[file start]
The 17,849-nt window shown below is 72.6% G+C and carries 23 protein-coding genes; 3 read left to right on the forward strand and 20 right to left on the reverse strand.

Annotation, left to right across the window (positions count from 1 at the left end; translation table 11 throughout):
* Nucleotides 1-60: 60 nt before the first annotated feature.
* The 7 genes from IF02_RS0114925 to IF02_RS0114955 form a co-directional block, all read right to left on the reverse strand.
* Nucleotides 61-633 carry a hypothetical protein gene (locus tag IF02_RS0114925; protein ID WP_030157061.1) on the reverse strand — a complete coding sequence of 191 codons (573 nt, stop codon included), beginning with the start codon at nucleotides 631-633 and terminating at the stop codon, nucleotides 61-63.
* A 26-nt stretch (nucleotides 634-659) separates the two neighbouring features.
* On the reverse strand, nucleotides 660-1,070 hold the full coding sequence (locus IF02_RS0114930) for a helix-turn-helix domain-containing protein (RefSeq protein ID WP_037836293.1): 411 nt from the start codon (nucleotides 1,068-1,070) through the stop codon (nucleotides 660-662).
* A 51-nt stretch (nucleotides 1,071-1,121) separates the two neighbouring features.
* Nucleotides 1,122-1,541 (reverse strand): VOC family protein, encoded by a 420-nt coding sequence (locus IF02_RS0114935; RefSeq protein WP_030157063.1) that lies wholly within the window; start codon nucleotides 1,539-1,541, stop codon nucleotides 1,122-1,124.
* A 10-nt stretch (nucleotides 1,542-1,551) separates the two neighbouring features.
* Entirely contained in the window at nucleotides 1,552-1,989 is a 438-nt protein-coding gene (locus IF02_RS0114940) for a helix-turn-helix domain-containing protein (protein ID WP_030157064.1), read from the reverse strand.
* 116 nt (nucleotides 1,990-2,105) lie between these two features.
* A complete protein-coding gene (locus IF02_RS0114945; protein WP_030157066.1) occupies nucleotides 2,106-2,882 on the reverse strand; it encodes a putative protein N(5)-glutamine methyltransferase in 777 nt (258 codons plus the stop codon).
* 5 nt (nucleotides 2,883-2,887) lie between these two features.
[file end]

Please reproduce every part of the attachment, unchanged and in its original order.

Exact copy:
The 17,849-nt window shown below is 72.6% G+C and carries 23 protein-coding genes; 3 read left to right on the forward strand and 20 right to left on the reverse strand.

Annotation, left to right across the window (positions count from 1 at the left end; translation table 11 throughout):
* Nucleotides 1-60: 60 nt before the first annotated feature.
* The 7 genes from IF02_RS0114925 to IF02_RS0114955 form a co-directional block, all read right to left on the reverse strand.
* Nucleotides 61-633 carry a hypothetical protein gene (locus tag IF02_RS0114925; protein ID WP_030157061.1) on the reverse strand — a complete coding sequence of 191 codons (573 nt, stop codon included), beginning with the start codon at nucleotides 631-633 and terminating at the stop codon, nucleotides 61-63.
* A 26-nt stretch (nucleotides 634-659) separates the two neighbouring features.
* On the reverse strand, nucleotides 660-1,070 hold the full coding sequence (locus IF02_RS0114930) for a helix-turn-helix domain-containing protein (RefSeq protein ID WP_037836293.1): 411 nt from the start codon (nucleotides 1,068-1,070) through the stop codon (nucleotides 660-662).
* A 51-nt stretch (nucleotides 1,071-1,121) separates the two neighbouring features.
* Nucleotides 1,122-1,541 (reverse strand): VOC family protein, encoded by a 420-nt coding sequence (locus IF02_RS0114935; RefSeq protein WP_030157063.1) that lies wholly within the window; start codon nucleotides 1,539-1,541, stop codon nucleotides 1,122-1,124.
* A 10-nt stretch (nucleotides 1,542-1,551) separates the two neighbouring features.
* Entirely contained in the window at nucleotides 1,552-1,989 is a 438-nt protein-coding gene (locus IF02_RS0114940) for a helix-turn-helix domain-containing protein (protein ID WP_030157064.1), read from the reverse strand.
* 116 nt (nucleotides 1,990-2,105) lie between these two features.
* A complete protein-coding gene (locus IF02_RS0114945; protein WP_030157066.1) occupies nucleotides 2,106-2,882 on the reverse strand; it encodes a putative protein N(5)-glutamine methyltransferase in 777 nt (258 codons plus the stop codon).
* 5 nt (nucleotides 2,883-2,887) lie between these two features.